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223 vs 556 Rifle Brass

Even the most experienced rifle owners can sometimes mistake the 233 ammo for the 556 rifle ammo. The main reason why many people make a mistake between these two cartridges is because of their similarity and vast amount of inaccurate information posted on the internet. Once something erroneous is posted on the Internet, it tends to be difficult to erase or determine the most accurate information.

The 223 cartridges are usually loaded with a .224-inch diameter designed with a weight that ranges between 35-80 grains. The two most widely available weights are the 55 and 62 grains, which respectively weigh 3.6 and 4.02 grams. The 556 is issued for military calibers.

What is the big deal between similar cartridges?

It is important to know the difference between these two ammunition types because if you make a mistake, the error can prove fatal.
What are the differences between the ammunition for the 223 and 556 calibers?
1. Dimensions: Physically the dimensions of the 223 and the 556 ammunitions are visually very similar and it is impossible to differentiate the two based on this observation alone.
2. Pressurization. In general, the 556 firing chamber tends to be less pressurized than the 223 chamber. In addition, the 223 ammunition is frequently loaded to a lower pressure than 556.
3. The 556 rifle chamber also does not have the same dimensions as the 223 chamber.
4. The 556 has a thicker wall so that it can handle higher pressures. The thickness also reduces the interior volume of the casing, which is smaller than that of a 223.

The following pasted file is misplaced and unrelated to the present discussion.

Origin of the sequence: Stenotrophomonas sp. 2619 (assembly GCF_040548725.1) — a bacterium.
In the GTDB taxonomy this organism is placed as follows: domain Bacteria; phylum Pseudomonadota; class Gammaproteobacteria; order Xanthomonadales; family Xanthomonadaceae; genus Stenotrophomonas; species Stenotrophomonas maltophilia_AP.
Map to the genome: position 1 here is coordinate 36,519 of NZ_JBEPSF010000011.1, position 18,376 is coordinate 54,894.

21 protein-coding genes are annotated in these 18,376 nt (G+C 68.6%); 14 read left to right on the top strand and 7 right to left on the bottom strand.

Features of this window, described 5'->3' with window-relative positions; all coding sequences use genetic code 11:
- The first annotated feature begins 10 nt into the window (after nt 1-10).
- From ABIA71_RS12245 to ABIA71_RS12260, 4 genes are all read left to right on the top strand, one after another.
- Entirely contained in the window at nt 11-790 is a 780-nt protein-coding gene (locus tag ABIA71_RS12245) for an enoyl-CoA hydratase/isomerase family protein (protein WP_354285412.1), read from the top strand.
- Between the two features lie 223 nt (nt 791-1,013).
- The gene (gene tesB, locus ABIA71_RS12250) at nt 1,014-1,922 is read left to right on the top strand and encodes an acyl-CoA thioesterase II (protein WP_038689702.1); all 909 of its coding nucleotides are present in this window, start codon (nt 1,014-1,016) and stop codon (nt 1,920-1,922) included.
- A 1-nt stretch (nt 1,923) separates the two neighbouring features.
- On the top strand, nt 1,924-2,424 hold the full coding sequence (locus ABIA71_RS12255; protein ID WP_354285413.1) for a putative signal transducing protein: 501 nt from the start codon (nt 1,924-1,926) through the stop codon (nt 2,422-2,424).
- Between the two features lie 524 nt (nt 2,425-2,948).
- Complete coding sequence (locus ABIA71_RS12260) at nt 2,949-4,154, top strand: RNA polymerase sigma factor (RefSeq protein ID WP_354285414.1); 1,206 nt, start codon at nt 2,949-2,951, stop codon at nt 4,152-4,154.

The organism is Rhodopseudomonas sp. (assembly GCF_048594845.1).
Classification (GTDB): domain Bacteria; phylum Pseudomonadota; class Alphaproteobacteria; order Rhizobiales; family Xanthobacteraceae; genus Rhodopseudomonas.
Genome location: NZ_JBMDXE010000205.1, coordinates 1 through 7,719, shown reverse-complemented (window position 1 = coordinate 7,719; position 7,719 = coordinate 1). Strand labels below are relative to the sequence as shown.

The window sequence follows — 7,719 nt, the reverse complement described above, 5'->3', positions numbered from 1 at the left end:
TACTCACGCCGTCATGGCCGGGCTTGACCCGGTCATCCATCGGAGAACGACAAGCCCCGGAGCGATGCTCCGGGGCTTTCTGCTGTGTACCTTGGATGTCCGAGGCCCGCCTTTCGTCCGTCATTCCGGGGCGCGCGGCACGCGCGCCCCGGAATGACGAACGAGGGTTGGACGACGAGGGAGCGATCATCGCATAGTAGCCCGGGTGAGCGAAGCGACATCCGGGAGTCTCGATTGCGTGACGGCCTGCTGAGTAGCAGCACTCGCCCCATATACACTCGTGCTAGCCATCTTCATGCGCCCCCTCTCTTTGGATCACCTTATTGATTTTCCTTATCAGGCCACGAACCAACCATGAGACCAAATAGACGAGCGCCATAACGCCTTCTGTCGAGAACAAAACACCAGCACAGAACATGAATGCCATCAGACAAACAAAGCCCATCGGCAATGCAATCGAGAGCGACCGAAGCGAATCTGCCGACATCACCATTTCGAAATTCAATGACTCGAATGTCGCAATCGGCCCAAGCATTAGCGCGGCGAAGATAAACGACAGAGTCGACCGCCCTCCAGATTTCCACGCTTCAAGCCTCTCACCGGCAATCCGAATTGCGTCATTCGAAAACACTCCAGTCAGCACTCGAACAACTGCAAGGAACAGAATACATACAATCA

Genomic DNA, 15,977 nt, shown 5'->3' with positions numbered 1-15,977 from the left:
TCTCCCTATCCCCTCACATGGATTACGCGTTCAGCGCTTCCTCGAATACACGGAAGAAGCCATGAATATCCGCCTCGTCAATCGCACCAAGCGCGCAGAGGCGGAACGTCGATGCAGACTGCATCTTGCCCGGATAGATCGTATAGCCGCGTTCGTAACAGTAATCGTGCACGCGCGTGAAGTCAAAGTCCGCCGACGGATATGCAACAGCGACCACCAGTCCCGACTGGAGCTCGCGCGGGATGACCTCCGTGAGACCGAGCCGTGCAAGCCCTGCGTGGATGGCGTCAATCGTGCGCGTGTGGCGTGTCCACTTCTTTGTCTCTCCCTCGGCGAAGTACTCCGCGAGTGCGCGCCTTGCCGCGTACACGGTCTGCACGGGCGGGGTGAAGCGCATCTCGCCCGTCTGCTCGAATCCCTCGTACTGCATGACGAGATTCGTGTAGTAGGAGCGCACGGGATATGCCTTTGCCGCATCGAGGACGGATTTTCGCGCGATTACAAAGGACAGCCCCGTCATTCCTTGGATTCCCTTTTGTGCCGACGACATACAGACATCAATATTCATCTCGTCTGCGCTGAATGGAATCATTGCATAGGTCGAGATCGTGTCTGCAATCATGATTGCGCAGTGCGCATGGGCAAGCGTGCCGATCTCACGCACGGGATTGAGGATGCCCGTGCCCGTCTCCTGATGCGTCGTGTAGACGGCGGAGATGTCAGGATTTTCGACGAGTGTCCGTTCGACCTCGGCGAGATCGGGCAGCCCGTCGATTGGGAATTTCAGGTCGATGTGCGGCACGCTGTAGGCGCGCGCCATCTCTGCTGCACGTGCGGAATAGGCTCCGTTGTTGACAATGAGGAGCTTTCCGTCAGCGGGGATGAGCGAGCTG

5. Some 556 loads tend to have slight increase in overall length than the load of the 223.

The biggest difference between the 223 and the 556 lies not in the cartridge but in the rifles. Both the 223 and 556 rounds will chamber in rifles designed for either cartridge, but the critical component is often different in each rifle.
Experts indicate that it is these subtle differences in the barrel that prevent the ammunition between these two to be completely interchangeable.

Safety Precautions with 223 vs 556 Ammunition

If you have rifles of both calibers, it may be easier and safer to always shoot 223 ammunition. With most modern rifles, the .223 Rem cartridges will safely shoot from any rifle chambered for the 223 or 556.

If you want to shoot .556 rounds, make sure that your rifle is designed for 556 ammunition; if you ever shoot 566 Military cartridges from a normal 223 rifle, expect something bad to happen from a simple malfunction to a possibly catastrophic failure. If you do own and regularly shoot both calibers, establish a process of keeping the ammo, magazines and accessories separated. Check box labels and headstamps regularly and default to 223 ammunition if in doubt. The biggest danger is in semi-automatic magazines being pre-loaded and not easily seeing the headstamps of the cartridges in the magazine.

Ultimately, the only way to ensure you are using the correct ammo is to check to see what's stamped on the barrel of your gun and to consult your owner's manual. Although these calibers are often used interchangeably, make sure that you only use ammo that has been approved by the firearm manufacturer for your particular gun.

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